Prelims- Science & Technology, Mains-GS-3-Technology
The fifth generation (5G) of wireless technology provides mobile internet speeds 10 times faster and will connect billions of new devices to the internet that will in turn help transform a wide range of services and industries.
What are the benefits for India?
a. India is considered a prized market for global 5G manufacturers.
b. It is estimated that the total economic impact of 5G in India can exceed $1 trillion by 2035.
How should India get ready?
a. Telecom technology generations evolve in decade timeframes. It will take foresight and strong execution of a national plan to make India a relevant player in the next evolution of telecom technology.
b. So, India needs to take a long-term view and place its interest in front.
Which areas need focus?
1. Infrastructure Development
a. Competition must be kept high, telecom equipment pricing low, and access to the full range of technology options.
b. Full benefits of 5G must be provided at the lowest cost and in the shortest time possible.
2. National Security
a. Minimize any security risks to critical telecom Infrastructure.
b. Common threat perception picture: Perform an integrated threat assessment by a multi-stakeholder and multidisciplinary (private sector led) task force.
c. Risk mitigation programme by the National Critical Information Infrastructure Protection Centre (NCIIPC).
d. Augment existing structures and capacities for testing, audits and equipment validation to cover the new risks from billions of new devices connecting to the 5G network.
e. Consider forming a techno-diplomatic alliance with partner countries at risk from the same telecom products.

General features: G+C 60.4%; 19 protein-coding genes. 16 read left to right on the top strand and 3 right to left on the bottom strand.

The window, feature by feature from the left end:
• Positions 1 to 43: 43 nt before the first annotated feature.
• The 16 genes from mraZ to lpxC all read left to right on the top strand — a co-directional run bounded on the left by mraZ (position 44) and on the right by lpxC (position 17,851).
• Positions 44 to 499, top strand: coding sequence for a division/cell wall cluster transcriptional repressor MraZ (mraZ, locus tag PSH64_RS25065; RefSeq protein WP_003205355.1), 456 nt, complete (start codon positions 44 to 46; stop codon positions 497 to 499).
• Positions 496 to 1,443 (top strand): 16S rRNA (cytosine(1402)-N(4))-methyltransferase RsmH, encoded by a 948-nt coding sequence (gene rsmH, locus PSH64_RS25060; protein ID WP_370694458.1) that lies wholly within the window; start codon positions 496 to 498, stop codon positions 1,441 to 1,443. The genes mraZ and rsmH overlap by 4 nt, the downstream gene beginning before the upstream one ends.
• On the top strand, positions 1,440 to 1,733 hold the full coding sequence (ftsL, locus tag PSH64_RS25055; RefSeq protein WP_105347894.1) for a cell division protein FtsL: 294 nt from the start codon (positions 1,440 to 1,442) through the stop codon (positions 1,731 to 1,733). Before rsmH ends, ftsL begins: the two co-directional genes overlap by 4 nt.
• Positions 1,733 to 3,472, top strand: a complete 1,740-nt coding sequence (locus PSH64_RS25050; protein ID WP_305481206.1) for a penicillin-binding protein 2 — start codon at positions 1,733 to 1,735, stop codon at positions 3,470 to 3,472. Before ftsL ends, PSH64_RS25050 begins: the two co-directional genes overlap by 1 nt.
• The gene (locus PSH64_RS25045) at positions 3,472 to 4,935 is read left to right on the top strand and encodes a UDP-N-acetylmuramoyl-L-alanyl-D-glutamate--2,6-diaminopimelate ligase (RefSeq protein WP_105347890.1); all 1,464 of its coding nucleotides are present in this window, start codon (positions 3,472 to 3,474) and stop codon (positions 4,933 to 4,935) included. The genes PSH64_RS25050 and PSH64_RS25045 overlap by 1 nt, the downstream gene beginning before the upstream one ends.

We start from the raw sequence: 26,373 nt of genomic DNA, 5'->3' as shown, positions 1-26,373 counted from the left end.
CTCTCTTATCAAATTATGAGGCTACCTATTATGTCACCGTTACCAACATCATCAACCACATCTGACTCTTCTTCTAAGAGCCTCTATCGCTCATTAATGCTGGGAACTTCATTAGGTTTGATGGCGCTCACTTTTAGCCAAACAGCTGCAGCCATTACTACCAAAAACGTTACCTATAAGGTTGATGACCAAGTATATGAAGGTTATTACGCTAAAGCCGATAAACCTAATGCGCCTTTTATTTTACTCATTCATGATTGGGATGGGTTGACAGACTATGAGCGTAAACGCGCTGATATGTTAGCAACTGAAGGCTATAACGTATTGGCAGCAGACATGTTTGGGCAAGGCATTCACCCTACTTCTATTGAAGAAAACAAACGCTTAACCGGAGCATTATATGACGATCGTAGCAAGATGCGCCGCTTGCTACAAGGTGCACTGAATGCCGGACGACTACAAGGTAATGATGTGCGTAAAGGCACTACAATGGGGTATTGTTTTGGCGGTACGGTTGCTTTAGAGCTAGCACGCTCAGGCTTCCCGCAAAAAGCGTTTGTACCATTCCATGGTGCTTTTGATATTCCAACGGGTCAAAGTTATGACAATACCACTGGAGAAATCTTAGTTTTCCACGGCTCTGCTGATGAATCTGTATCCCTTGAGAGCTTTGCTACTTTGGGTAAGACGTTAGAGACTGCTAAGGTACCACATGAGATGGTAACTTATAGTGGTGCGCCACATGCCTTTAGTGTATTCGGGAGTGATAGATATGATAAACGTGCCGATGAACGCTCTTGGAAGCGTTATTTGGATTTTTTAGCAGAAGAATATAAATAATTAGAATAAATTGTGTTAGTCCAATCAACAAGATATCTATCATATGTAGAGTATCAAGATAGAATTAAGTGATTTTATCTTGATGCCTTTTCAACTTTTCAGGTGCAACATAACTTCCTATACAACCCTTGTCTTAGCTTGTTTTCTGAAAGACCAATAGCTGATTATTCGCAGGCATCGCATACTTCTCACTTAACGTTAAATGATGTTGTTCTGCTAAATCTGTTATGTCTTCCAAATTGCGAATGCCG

f. Create an information sharing and competency building agreement with partners. Russia, Japan, France, and Germany are some of the potential partner countries.
g. For extremely sensitive applications establish “no-go” zones for specific equipment on a case-by-case basis to ensure national security.
h. As much of the 5G investments will be by private entities, balance between the corporate objectives and national concerns like cyber-security and infrastructure protection needs collaborative approach.
3. Maximize India’s Value creation
a. India has limited intellectual property in 5G technologies and is largely going to be a buyer of this technology.
b. So, the size of the Indian market and strengths in services and software must be leveraged to provide skilled labour to design, install, and monitor these networks
c. The 5G ready talent pool has to be increased through capacity building so that Indian talent can be used across the world.
d. Setting up “use-case validation and development centres” has to be incentivized to develop new applications of 5G that are most relevant to India’s social development (health, education, agriculture, transportation and Water). These solutions can also be exported.
e. For vendors winning large 5G contracts in India, preferential agreements with Indian software companies could be considered for Joint ventures.
Source: The Indian Express.